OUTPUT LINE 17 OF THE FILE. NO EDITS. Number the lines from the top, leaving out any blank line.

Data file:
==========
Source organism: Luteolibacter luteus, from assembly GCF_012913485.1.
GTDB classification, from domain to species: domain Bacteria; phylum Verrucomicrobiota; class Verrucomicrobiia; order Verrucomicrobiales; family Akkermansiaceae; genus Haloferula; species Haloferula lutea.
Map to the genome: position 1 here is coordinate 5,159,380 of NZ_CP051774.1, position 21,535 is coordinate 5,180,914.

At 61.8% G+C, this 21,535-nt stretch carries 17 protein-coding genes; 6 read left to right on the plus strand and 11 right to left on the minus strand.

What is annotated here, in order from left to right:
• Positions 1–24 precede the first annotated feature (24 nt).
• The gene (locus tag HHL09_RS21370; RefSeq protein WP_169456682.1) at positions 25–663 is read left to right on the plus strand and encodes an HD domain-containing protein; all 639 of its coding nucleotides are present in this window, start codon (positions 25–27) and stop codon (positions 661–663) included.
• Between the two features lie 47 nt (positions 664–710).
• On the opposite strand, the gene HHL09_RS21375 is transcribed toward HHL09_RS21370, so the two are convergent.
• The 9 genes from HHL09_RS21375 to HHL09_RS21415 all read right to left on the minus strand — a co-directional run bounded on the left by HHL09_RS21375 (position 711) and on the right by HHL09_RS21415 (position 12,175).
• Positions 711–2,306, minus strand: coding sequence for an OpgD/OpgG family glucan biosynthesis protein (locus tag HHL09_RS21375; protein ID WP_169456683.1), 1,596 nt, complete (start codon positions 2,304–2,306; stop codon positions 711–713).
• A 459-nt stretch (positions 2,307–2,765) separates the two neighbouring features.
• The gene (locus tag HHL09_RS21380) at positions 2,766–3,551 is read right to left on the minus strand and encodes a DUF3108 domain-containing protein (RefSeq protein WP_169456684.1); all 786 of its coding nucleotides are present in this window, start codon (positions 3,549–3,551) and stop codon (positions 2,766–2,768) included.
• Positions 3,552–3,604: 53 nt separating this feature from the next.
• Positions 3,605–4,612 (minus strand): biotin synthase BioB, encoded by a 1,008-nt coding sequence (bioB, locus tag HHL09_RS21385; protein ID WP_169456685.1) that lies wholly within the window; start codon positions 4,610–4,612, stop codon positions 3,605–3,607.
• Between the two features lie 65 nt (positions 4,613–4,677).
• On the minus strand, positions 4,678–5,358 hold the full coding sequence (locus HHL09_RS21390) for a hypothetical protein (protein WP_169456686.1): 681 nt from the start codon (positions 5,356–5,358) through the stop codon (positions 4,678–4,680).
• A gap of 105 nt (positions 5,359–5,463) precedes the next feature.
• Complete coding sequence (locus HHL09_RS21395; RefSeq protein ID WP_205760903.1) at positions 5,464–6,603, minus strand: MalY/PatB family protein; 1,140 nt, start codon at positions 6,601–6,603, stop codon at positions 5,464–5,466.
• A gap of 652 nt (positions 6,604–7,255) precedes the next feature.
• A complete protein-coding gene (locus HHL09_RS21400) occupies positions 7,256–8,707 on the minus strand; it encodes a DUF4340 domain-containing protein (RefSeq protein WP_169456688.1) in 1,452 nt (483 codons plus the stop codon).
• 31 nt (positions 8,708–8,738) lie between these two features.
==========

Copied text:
• On the minus strand, positions 4,678–5,358 hold the full coding sequence (locus HHL09_RS21390) for a hypothetical protein (protein WP_169456686.1): 681 nt from the start codon (positions 5,356–5,358) through the stop codon (positions 4,678–4,680).